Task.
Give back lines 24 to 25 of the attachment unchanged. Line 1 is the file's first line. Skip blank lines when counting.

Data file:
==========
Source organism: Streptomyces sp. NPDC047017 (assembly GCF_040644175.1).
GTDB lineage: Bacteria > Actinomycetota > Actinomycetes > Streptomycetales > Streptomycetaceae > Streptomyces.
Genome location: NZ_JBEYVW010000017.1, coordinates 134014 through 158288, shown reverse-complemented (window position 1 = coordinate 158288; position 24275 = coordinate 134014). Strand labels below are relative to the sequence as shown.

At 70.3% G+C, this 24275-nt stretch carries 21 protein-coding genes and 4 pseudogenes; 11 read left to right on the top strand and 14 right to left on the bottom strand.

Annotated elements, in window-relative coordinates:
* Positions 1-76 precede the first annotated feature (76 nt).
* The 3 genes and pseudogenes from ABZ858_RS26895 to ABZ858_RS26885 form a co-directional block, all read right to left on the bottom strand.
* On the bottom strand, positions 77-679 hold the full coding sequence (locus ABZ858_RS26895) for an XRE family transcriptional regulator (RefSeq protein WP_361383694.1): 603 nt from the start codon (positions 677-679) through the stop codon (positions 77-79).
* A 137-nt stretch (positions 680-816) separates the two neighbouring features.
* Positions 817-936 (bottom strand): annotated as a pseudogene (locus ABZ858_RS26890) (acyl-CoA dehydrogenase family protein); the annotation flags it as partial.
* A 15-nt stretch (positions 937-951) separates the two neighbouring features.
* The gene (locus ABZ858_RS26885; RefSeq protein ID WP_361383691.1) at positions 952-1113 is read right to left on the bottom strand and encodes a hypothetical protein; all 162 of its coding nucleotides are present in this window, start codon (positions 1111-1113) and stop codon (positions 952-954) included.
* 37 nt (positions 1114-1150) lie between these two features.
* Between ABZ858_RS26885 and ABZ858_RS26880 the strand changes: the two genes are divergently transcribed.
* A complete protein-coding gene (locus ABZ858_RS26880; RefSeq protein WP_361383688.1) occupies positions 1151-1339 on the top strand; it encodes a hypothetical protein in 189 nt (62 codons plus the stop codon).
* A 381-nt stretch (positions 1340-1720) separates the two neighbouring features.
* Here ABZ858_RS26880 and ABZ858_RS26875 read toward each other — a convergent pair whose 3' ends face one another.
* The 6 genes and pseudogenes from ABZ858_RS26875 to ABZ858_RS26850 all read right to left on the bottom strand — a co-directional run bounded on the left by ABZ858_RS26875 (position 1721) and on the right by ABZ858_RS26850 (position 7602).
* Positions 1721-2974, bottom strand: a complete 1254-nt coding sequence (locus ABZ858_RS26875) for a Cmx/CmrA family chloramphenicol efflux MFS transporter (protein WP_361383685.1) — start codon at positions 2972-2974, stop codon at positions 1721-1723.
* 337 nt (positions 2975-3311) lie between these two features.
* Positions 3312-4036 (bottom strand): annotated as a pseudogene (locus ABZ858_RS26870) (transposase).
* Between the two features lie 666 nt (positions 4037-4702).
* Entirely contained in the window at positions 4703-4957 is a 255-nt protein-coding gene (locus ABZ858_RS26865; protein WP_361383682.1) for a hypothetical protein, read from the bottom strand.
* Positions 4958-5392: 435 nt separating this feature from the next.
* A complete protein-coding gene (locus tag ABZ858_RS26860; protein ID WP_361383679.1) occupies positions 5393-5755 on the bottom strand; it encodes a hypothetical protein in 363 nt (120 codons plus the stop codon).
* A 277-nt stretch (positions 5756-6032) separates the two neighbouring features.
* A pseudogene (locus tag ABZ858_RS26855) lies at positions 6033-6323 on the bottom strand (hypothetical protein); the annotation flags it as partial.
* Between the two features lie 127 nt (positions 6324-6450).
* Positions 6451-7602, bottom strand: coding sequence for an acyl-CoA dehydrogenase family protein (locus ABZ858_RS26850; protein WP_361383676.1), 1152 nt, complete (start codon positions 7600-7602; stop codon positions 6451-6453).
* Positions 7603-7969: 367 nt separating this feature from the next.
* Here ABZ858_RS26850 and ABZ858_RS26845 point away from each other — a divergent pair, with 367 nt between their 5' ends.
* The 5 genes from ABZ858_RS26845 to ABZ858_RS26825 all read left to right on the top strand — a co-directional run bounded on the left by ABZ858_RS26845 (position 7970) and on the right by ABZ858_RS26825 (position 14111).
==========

* Positions 4958-5392: 435 nt separating this feature from the next.
* A complete protein-coding gene (locus tag ABZ858_RS26860; protein ID WP_361383679.1) occupies positions 5393-5755 on the bottom strand; it encodes a hypothetical protein in 363 nt (120 codons plus the stop codon).